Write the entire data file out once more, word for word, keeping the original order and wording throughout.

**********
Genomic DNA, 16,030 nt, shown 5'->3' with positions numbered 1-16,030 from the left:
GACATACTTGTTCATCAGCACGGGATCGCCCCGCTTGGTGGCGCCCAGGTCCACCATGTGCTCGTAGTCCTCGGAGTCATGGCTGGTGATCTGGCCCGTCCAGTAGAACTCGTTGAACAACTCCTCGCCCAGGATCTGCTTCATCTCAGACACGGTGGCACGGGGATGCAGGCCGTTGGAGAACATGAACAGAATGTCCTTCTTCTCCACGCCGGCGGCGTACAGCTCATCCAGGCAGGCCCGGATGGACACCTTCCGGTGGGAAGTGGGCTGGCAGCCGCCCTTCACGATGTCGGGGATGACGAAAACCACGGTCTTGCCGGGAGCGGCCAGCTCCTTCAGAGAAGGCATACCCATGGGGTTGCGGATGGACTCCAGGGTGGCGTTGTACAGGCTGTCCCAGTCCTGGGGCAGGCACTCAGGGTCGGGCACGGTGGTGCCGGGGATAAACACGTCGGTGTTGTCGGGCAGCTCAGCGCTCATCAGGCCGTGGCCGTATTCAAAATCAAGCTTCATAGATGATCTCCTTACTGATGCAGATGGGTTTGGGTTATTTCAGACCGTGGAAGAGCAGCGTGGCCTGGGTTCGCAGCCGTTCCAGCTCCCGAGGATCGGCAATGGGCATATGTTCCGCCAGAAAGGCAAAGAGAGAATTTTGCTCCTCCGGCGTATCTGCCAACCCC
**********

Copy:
Genomic DNA, 16,030 nt, shown 5'->3' with positions numbered 1-16,030 from the left:
GACATACTTGTTCATCAGCACGGGATCGCCCCGCTTGGTGGCGCCCAGGTCCACCATGTGCTCGTAGTCCTCGGAGTCATGGCTGGTGATCTGGCCCGTCCAGTAGAACTCGTTGAACAACTCCTCGCCCAGGATCTGCTTCATCTCAGACACGGTGGCACGGGGATGCAGGCCGTTGGAGAACATGAACAGAATGTCCTTCTTCTCCACGCCGGCGGCGTACAGCTCATCCAGGCAGGCCCGGATGGACACCTTCCGGTGGGAAGTGGGCTGGCAGCCGCCCTTCACGATGTCGGGGATGACGAAAACCACGGTCTTGCCGGGAGCGGCCAGCTCCTTCAGAGAAGGCATACCCATGGGGTTGCGGATGGACTCCAGGGTGGCGTTGTACAGGCTGTCCCAGTCCTGGGGCAGGCACTCAGGGTCGGGCACGGTGGTGCCGGGGATAAACACGTCGGTGTTGTCGGGCAGCTCAGCGCTCATCAGGCCGTGGCCGTATTCAAAATCAAGCTTCATAGATGATCTCCTTACTGATGCAGATGGGTTTGGGTTATTTCAGACCGTGGAAGAGCAGCGTGGCCTGGGTTCGCAGCCGTTCCAGCTCCCGAGGATCGGCAATGGGCATATGTTCCGCCAGAAAGGCAAAGAGAGAATTTTGCTCCTCCGGCGTATCTGCCAACCCC